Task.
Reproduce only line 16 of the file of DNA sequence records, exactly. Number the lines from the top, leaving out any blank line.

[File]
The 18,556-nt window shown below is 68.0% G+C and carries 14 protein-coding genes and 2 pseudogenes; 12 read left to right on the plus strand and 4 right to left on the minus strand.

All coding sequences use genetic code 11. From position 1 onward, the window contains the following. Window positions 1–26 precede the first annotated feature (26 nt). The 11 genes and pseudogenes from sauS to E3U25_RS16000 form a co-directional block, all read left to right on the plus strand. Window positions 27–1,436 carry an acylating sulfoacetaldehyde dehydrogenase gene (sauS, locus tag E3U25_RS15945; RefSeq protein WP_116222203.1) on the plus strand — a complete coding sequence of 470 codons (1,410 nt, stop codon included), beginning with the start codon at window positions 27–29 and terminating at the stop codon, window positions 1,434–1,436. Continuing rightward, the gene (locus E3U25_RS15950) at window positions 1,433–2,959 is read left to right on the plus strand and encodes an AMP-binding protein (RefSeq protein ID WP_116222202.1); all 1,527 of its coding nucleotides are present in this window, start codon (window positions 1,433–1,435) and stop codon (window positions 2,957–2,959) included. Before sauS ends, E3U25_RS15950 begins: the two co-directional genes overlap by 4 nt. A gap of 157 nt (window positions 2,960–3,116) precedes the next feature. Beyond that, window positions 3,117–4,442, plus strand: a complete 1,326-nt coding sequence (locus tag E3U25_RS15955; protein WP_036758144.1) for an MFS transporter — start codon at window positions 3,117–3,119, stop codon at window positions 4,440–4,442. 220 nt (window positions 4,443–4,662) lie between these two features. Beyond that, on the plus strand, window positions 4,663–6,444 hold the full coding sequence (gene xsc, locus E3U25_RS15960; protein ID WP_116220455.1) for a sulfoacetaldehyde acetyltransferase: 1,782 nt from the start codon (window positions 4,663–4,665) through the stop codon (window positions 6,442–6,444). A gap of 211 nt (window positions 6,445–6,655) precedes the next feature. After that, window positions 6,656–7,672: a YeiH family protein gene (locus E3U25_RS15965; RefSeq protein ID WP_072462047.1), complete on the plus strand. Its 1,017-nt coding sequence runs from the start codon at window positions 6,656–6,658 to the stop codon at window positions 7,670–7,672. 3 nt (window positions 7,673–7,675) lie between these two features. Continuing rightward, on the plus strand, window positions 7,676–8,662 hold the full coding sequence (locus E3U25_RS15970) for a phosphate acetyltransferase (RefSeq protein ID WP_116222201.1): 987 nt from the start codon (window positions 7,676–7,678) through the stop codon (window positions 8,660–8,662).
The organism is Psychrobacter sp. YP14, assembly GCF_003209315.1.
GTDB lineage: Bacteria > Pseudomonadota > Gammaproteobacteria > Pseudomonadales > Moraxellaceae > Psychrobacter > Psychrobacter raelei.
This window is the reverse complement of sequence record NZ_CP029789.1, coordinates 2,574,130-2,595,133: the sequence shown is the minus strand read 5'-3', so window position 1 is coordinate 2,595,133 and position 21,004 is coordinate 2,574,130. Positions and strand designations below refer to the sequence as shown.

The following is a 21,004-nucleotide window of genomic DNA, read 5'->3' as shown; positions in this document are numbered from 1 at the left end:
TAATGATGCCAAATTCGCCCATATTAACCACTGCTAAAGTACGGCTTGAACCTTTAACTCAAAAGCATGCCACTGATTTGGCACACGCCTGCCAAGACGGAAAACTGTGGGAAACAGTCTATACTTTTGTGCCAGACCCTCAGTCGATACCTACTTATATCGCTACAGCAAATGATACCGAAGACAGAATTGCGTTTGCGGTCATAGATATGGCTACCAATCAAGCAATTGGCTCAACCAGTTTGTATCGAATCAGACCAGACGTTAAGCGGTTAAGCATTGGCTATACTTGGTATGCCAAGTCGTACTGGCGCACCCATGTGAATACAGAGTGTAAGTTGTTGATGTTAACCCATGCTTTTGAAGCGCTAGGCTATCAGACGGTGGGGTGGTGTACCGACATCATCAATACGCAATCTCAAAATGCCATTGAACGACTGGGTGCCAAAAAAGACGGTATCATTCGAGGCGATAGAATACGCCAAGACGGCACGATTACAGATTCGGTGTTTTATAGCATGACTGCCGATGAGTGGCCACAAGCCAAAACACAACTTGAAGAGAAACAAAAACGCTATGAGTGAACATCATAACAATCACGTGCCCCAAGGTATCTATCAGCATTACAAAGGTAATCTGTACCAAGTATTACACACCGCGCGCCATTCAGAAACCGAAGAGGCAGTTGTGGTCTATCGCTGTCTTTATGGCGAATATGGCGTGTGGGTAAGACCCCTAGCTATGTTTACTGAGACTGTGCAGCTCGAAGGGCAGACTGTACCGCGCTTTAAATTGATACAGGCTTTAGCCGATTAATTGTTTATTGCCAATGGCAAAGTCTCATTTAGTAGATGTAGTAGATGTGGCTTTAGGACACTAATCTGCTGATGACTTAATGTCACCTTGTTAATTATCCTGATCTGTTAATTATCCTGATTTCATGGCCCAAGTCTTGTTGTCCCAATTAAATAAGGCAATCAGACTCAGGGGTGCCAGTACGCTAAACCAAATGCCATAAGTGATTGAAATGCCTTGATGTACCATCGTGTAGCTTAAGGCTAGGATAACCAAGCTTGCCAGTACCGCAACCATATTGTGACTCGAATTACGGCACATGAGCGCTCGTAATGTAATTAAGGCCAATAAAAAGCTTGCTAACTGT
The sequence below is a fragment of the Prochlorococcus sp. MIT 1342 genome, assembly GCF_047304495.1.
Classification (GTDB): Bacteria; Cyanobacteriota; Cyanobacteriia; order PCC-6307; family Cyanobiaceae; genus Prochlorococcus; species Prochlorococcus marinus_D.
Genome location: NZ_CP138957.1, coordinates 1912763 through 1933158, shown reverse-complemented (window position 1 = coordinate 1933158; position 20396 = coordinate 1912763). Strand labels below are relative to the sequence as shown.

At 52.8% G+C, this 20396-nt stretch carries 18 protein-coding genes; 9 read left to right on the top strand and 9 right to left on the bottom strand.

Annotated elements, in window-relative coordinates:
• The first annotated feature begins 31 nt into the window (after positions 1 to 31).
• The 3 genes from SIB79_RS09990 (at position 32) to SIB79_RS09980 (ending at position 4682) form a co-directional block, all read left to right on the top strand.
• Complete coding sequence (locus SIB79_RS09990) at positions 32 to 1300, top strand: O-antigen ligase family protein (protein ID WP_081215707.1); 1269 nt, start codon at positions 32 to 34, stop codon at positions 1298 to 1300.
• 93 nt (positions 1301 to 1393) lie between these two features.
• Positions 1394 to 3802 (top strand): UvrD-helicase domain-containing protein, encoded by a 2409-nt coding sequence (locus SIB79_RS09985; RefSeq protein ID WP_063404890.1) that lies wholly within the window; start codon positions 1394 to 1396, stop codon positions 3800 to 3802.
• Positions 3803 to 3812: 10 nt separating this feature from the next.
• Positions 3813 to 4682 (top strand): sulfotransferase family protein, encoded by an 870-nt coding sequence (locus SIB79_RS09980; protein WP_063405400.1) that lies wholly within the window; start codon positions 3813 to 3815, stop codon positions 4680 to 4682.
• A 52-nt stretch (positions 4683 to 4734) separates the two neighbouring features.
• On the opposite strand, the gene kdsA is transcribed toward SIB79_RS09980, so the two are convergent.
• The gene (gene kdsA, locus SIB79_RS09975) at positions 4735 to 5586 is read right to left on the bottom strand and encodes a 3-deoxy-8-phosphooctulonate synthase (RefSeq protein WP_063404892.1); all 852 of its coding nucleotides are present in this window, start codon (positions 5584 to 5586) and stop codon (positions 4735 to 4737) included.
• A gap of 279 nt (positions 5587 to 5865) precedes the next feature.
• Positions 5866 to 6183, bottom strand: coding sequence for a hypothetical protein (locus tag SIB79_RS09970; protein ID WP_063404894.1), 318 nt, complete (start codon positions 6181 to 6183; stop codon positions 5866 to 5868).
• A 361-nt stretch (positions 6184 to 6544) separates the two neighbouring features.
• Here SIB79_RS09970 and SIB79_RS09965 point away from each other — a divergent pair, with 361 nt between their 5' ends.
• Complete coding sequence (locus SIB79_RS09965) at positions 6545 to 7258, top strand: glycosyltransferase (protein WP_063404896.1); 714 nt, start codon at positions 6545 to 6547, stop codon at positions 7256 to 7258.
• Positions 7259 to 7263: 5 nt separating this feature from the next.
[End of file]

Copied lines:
• 93 nt (positions 1301 to 1393) lie between these two features.